“I hope (the Binghampton shalom zone) gives hope to other shalom zones of what can be possible,” Moritz said. “You can look at McMerton Neighborhood Gardens. No one owns it. To me that is something to aspire to that you have these things that are so vital in the neighborhood that there is a sense that the lens of ownership gets blurred but everybody feels the sense of responsibility. That can translate to The Commons and the way we try to occupy that space.”
The Commons shows how faith congregations can share one space. Four Christian congregations and a chapter of Moorish Muslims meet in the space: Binghampton United Methodist Church, Holy Pentecost Church, Memphis Metropolitan Christian Church, Moorish Science Temple of American and Transforming Lives Christian Church.
The congregations that meet at The Commons on Merton are an example of the diversity that is Binghampton, Latta said. For example, Binghampton is a traditional United Methodist Church that is the descendant of the original Everett UMC. Transforming Lives is a traditional African-American congregation with a COGIC background, while Metropolitan leans heavily on technology.
Holy Pentecost is a congregation of Christian refugees from Burundi, many of whom live in the neighborhood. And Moorish Science Temple is a national religious organization founded by Prophet Noble Drew Ali in 1913.
A diverse group, to be sure, and an important representation of the neighborhood.
“On this side (of Binghampton) I’d say it’s about a third refugees, third white residents and then the rest are Latino and African-Americans,” Latta said. “It’s a tremendously diverse neighborhood. When you walk down the street sometimes you can’t guess the language people are speaking.”
Serving the refugee population of the neighborhood is important. Refugee Empowerment Program was one of the first partners in The Commons after it started. The organization uses about half of the building’s space for its youth programming in the summer and after school as well as Sunday School classroom spaces upstairs for English as Second Language classes for adults.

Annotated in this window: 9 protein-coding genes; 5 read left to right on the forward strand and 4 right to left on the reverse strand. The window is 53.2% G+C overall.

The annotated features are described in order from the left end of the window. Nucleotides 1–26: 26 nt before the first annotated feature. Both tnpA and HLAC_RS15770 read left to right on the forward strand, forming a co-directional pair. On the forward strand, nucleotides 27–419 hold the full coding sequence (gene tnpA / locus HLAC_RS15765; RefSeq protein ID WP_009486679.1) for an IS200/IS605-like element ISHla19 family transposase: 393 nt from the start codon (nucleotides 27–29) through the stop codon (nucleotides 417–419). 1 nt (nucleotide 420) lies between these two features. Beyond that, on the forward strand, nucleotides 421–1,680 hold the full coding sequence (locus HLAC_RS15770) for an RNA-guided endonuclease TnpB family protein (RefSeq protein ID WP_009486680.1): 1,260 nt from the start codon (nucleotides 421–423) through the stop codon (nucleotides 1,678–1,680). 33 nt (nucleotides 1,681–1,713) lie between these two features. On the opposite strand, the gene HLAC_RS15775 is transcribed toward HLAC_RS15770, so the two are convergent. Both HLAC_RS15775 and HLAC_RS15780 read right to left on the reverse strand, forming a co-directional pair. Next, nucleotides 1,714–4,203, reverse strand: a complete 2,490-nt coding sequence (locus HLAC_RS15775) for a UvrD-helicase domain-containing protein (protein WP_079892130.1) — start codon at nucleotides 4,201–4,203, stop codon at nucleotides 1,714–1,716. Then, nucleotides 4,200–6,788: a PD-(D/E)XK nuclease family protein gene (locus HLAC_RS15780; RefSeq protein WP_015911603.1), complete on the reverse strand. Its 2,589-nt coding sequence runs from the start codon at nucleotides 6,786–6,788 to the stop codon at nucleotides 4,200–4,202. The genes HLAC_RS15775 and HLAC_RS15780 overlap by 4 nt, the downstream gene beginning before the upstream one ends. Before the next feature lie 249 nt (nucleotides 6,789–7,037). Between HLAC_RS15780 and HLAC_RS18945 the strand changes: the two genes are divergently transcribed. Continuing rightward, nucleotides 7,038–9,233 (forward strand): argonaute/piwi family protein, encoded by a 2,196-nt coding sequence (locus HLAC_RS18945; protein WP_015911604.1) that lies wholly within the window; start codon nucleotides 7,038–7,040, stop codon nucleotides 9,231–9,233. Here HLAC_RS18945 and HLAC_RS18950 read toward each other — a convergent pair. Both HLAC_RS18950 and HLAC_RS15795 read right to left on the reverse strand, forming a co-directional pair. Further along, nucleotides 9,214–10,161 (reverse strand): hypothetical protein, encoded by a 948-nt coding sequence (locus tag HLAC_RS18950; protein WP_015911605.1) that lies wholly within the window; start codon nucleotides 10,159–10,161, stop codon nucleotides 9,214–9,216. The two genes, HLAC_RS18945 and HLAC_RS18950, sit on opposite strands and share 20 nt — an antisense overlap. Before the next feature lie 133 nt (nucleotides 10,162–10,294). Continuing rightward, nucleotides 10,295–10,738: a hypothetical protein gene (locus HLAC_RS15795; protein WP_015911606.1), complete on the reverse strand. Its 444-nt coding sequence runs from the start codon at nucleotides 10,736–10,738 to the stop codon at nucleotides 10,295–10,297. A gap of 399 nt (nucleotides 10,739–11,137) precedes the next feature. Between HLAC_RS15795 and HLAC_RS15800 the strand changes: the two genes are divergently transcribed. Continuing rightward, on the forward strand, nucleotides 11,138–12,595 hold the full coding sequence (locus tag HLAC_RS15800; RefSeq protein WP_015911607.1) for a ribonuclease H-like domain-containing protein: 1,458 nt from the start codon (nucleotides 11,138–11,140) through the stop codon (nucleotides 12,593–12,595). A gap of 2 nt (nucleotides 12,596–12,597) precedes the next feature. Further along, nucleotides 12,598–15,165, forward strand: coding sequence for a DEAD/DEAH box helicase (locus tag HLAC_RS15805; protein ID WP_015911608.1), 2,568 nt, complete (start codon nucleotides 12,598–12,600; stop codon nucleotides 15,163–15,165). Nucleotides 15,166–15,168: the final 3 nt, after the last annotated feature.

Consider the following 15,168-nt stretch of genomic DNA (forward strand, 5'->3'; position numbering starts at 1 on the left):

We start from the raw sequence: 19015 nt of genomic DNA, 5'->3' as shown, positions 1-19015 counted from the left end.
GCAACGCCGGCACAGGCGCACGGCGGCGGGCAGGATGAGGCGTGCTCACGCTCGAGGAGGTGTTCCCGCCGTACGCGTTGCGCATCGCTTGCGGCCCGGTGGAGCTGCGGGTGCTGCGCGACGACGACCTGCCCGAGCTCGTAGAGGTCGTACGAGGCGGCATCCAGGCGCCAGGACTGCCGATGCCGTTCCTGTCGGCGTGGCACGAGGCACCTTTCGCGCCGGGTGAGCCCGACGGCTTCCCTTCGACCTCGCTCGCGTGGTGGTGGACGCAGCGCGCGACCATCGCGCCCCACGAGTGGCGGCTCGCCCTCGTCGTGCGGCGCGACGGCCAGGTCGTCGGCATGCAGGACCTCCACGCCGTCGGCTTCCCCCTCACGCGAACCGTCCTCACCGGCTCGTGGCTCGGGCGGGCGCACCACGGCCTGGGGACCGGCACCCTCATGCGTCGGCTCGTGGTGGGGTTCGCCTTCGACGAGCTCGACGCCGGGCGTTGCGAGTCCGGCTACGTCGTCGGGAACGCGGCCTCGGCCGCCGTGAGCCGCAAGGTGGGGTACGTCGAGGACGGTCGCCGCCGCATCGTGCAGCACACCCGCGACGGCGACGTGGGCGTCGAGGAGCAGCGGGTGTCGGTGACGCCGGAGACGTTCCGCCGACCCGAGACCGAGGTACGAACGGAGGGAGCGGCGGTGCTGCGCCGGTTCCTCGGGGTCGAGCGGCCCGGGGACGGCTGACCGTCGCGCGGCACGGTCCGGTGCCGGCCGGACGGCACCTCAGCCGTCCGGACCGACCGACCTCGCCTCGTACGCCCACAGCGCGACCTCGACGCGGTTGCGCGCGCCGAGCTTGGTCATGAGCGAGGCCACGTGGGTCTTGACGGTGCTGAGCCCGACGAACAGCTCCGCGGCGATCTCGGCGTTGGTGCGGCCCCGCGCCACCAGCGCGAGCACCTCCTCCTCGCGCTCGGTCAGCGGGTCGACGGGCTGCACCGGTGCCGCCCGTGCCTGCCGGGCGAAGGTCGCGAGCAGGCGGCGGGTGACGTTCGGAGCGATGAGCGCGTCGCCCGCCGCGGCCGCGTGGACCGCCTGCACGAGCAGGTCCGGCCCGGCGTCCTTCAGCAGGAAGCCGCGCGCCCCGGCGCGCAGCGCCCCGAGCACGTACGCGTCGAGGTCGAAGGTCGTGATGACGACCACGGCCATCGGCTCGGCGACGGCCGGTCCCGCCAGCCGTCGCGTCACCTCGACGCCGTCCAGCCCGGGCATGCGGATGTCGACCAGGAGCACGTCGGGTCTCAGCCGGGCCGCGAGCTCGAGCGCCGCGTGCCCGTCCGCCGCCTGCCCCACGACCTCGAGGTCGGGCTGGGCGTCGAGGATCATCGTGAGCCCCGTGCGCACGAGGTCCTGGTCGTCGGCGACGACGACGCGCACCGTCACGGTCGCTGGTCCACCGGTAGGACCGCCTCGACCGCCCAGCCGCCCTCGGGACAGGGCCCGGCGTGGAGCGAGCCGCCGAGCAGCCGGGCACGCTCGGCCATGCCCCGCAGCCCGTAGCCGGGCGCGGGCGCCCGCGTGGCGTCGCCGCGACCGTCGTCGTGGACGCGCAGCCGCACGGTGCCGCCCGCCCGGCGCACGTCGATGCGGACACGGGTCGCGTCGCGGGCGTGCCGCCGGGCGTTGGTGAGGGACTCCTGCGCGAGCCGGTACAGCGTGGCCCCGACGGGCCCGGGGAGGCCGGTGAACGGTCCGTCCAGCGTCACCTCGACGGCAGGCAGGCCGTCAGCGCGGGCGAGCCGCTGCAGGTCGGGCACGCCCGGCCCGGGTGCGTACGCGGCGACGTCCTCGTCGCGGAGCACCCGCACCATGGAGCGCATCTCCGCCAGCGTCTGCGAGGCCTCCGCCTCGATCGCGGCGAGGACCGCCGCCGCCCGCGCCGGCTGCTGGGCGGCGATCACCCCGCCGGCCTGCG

CTC was intentional about the mix of partners in The Commons, Latta said, ensuring that they all resonate with the vision and can contribute to that.
Vaughan said the diversity of The Commons is similar to that of the neighborhood, and something he said is a true positive for the community.
“The diversity isn’t just racial, it’s ethnic, it’s international,” he said. “You have African-Americans, Euro-Americans, Latino-Americans, then all of these folks from Sudan, Somalia, Philippines, China; we’ve got an amazing diversity and that in and of itself is just an incredible blessing.”
Vaughan and his family moved to Binghampton in 2002 from Cooper-Young. He said the image then was that it’s a dangerous place. But his family has found the opposite through the years, in part because of the diversity.
“There is so much happening on the streets,” he said. “People often walk in the streets and traffic has to stop for them. It’s a real gift in a lot of ways. The community is not behind doors. It’s on the streets, in the yards, in Binghampton Park. Our kids were all soccer players and they found themselves at the park in soccer games. Oftentimes soccer games on one end of the field with mostly Latinos and one on the other side that was mostly refugee and Africans. And they had their own side games that were a mixture of everyone.”
Even though the name has been around for several years now, many in the neighborhood still recognize the Everett church name more than The Commons. But the word is getting out, in part just by the number of people who are in and out of the building visiting its various partner organizations on any given day or on the weekend for worship services.
With thousands of churches in the Memphis area, some of which are buildings with no or diminished congregations, could The Commons be replicated in other neighborhoods?
“How many neighborhoods are crying out for community centers and how many empty church buildings are in those neighborhoods,” Latta said. “We try to actively encourage things like this through communities of shalom, but we’d be overjoyed to see other congregations and church buildings take on models like this.”